Know Your Family Health History

If your great grandchild asked you if you could make him or her better, would you? Of course you would.

See this opportunity as a way of protecting those you love. Knowing your family’s genetic health history may save you suffering from, or preventing, undiagnosed yet predisposed diseases. Pay it forward a few generations by creating a Family Health History Tree.

By knowing your family’s health history you will be pro-active in discovering possible health problems earlier than later. Imagine if you found out there was a history of breast cancer in your family. Just think about how you would feel if your husband had developed prostate cancer at a relatively early age. But it could have been monitored early and possibly prevented had he known that his uncle had passed away from it.

A safe place to keep your Family Health History Tree would be with your will. Amendments to the Tree could be made as various medical facts are revealed about current and past family members.

The more everyone knows about a family’s genetic history, the better.Imagine being adopted and simply not knowing this lineage? Some of us are a little guarded or shy in sharing our own health history, even with family members. Here are a few ways to go about it.

At the next family function or reunion, have any older children present the concept of a Family Health History Tree as a “School Project”. It’s hard to turn down a possible life-saving health project such as this, especially when they want to do well in School.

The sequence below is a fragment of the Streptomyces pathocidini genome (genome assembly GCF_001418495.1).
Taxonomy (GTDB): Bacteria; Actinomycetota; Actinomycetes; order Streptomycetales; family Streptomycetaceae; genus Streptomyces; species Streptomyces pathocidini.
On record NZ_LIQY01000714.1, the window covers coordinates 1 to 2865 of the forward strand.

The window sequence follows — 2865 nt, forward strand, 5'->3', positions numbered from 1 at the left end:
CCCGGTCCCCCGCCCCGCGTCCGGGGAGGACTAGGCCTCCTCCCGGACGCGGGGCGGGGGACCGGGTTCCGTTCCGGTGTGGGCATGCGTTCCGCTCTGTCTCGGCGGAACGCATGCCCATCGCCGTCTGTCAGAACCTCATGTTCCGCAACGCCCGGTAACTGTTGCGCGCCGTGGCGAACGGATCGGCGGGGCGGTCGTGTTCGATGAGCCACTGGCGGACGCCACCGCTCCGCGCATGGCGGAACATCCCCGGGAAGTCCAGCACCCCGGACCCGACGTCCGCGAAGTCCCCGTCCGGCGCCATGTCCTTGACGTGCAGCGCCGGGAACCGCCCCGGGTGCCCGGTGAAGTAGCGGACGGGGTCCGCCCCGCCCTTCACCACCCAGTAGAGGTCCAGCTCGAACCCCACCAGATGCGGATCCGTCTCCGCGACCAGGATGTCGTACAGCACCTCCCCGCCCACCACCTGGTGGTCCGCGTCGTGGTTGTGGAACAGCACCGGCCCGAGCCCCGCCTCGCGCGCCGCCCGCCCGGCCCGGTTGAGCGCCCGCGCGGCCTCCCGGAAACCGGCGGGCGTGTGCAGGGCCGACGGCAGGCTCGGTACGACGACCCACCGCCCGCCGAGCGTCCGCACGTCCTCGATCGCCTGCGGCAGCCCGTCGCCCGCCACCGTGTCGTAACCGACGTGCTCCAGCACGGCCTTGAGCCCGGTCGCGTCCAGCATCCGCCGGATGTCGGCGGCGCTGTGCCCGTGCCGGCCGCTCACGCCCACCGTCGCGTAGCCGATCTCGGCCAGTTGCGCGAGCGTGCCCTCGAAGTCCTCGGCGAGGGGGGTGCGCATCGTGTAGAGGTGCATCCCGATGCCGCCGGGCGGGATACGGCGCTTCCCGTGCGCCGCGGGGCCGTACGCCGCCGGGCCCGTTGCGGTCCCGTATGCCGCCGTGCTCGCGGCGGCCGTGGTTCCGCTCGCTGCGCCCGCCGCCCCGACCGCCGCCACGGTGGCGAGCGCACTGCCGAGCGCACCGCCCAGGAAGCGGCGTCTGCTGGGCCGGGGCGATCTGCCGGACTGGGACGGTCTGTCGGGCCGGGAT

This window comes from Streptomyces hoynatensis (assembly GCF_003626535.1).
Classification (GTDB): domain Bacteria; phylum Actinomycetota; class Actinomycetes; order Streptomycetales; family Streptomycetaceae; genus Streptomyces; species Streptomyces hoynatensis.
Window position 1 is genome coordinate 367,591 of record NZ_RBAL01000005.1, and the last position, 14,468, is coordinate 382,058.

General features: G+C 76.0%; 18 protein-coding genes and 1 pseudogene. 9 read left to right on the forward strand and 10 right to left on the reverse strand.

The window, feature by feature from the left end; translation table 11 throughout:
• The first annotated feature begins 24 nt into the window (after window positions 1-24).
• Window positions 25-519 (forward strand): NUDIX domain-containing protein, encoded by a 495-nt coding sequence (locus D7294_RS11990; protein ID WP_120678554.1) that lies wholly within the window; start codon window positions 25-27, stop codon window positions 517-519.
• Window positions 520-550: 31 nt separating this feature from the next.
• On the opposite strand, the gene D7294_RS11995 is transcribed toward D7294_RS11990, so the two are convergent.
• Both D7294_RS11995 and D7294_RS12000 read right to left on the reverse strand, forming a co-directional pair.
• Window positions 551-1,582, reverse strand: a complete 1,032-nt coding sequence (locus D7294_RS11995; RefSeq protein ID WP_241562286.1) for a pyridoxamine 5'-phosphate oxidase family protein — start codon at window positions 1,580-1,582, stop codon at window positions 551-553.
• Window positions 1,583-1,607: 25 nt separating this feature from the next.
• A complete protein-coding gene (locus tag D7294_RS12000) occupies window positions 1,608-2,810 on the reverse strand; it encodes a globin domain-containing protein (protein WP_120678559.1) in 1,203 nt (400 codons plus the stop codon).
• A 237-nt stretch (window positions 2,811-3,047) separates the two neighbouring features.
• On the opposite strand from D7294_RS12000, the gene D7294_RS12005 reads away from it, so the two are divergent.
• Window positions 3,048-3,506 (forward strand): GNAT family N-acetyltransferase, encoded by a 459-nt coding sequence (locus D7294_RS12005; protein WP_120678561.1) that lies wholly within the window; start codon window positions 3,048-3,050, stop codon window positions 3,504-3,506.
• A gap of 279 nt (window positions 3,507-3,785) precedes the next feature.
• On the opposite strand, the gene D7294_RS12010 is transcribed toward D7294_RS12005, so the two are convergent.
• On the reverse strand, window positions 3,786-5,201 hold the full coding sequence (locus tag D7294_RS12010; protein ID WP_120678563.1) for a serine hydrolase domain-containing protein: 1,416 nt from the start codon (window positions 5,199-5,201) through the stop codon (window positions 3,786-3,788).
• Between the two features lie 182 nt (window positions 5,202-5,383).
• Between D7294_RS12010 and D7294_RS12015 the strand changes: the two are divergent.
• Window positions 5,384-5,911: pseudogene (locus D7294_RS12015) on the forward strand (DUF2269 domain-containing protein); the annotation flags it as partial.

Add a few pages into your child’s baby-book. But first send out the info page you need filled out to every adult person in your family.

Start the gift of giving for everyone’s future. Detail your own family history and give it inside a Christmas, anniversary or birthday card, as a sign of how much you love them and how easy it can be. There are even better occasions to start the trend, such as when a baby is born or at a wedding.

For example here are a few sample questions to ask to get the ball rolling:

Since we know many cancers can be passed on from generation to generation, do you know of any pre-existing conditions that could possibly be passed down such as cancer? Or schizophrenia? Or spinal muscular atrophy? Or Huntington’s Disease? Or Systic Fibrosis?

Can you remember if you have had all of your adult vaccines or childhood immunizations?

Can you remember every one’s history in your family as far back as records will show?

If you are the only one remaining in your family here are some places to start to generate some answers:

Funeral Home Records. These records can go back into the late 1900s, and often the Funeral Home keeps the records as they were originally kept “for public health purposes- to alert officials of diseases or trends of concern, especially in cities and populated areas”.

Obituaries. From the late 1800s, the obituaries section of newspapers are a very popular section. Earlier on they even detailed the cause of death; however, today’s era masks them or omits them completely.

At your next family gathering, make things fun and interesting by awarding prizes to the ‘team’ that comes up with the most inherited medical disease facts. Congratulations in then taking the preventative steps necessary and thinking ahead for your family’s future.

By Suzana